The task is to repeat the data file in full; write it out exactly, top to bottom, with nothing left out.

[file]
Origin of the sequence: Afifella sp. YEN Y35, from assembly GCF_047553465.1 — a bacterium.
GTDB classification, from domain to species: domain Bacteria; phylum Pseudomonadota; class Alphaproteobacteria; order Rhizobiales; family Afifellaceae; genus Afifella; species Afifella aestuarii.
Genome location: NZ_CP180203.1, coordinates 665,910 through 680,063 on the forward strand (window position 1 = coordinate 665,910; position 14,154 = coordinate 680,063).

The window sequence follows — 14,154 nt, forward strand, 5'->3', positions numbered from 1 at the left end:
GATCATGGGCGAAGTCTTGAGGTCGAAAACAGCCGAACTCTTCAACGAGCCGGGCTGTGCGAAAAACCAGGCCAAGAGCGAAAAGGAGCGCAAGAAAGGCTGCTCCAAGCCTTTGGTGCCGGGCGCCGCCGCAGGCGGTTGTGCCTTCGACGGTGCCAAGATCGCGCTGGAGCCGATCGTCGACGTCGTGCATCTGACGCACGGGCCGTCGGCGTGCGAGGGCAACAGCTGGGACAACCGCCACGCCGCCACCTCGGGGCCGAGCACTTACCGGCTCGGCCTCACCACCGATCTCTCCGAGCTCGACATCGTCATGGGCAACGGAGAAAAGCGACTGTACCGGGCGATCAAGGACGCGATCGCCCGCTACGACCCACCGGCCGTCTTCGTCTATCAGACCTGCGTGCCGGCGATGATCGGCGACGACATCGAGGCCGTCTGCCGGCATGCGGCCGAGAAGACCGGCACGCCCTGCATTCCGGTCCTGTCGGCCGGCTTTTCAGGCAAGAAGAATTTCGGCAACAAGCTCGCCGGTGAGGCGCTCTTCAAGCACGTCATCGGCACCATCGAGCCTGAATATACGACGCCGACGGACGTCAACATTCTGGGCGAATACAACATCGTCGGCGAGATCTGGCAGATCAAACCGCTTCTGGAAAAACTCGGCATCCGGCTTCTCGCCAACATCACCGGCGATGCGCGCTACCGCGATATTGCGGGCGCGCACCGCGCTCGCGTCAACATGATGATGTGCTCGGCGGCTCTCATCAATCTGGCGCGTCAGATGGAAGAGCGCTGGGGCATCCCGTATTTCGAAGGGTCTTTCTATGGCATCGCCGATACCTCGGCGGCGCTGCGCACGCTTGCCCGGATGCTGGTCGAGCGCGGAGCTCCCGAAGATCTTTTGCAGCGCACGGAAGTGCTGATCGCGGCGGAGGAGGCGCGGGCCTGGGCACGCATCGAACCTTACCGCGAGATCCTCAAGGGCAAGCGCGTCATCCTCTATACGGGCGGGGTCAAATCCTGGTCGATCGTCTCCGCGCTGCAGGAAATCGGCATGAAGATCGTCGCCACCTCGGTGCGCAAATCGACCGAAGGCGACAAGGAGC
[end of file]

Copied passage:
Origin of the sequence: Afifella sp. YEN Y35, from assembly GCF_047553465.1 — a bacterium.
GTDB classification, from domain to species: domain Bacteria; phylum Pseudomonadota; class Alphaproteobacteria; order Rhizobiales; family Afifellaceae; genus Afifella; species Afifella aestuarii.
Genome location: NZ_CP180203.1, coordinates 665,910 through 680,063 on the forward strand (window position 1 = coordinate 665,910; position 14,154 = coordinate 680,063).

The window sequence follows — 14,154 nt, forward strand, 5'->3', positions numbered from 1 at the left end:
GATCATGGGCGAAGTCTTGAGGTCGAAAACAGCCGAACTCTTCAACGAGCCGGGCTGTGCGAAAAACCAGGCCAAGAGCGAAAAGGAGCGCAAGAAAGGCTGCTCCAAGCCTTTGGTGCCGGGCGCCGCCGCAGGCGGTTGTGCCTTCGACGGTGCCAAGATCGCGCTGGAGCCGATCGTCGACGTCGTGCATCTGACGCACGGGCCGTCGGCGTGCGAGGGCAACAGCTGGGACAACCGCCACGCCGCCACCTCGGGGCCGAGCACTTACCGGCTCGGCCTCACCACCGATCTCTCCGAGCTCGACATCGTCATGGGCAACGGAGAAAAGCGACTGTACCGGGCGATCAAGGACGCGATCGCCCGCTACGACCCACCGGCCGTCTTCGTCTATCAGACCTGCGTGCCGGCGATGATCGGCGACGACATCGAGGCCGTCTGCCGGCATGCGGCCGAGAAGACCGGCACGCCCTGCATTCCGGTCCTGTCGGCCGGCTTTTCAGGCAAGAAGAATTTCGGCAACAAGCTCGCCGGTGAGGCGCTCTTCAAGCACGTCATCGGCACCATCGAGCCTGAATATACGACGCCGACGGACGTCAACATTCTGGGCGAATACAACATCGTCGGCGAGATCTGGCAGATCAAACCGCTTCTGGAAAAACTCGGCATCCGGCTTCTCGCCAACATCACCGGCGATGCGCGCTACCGCGATATTGCGGGCGCGCACCGCGCTCGCGTCAACATGATGATGTGCTCGGCGGCTCTCATCAATCTGGCGCGTCAGATGGAAGAGCGCTGGGGCATCCCGTATTTCGAAGGGTCTTTCTATGGCATCGCCGATACCTCGGCGGCGCTGCGCACGCTTGCCCGGATGCTGGTCGAGCGCGGAGCTCCCGAAGATCTTTTGCAGCGCACGGAAGTGCTGATCGCGGCGGAGGAGGCGCGGGCCTGGGCACGCATCGAACCTTACCGCGAGATCCTCAAGGGCAAGCGCGTCATCCTCTATACGGGCGGGGTCAAATCCTGGTCGATCGTCTCCGCGCTGCAGGAAATCGGCATGAAGATCGTCGCCACCTCGGTGCGCAAATCGACCGAAGGCGACAAGGAGC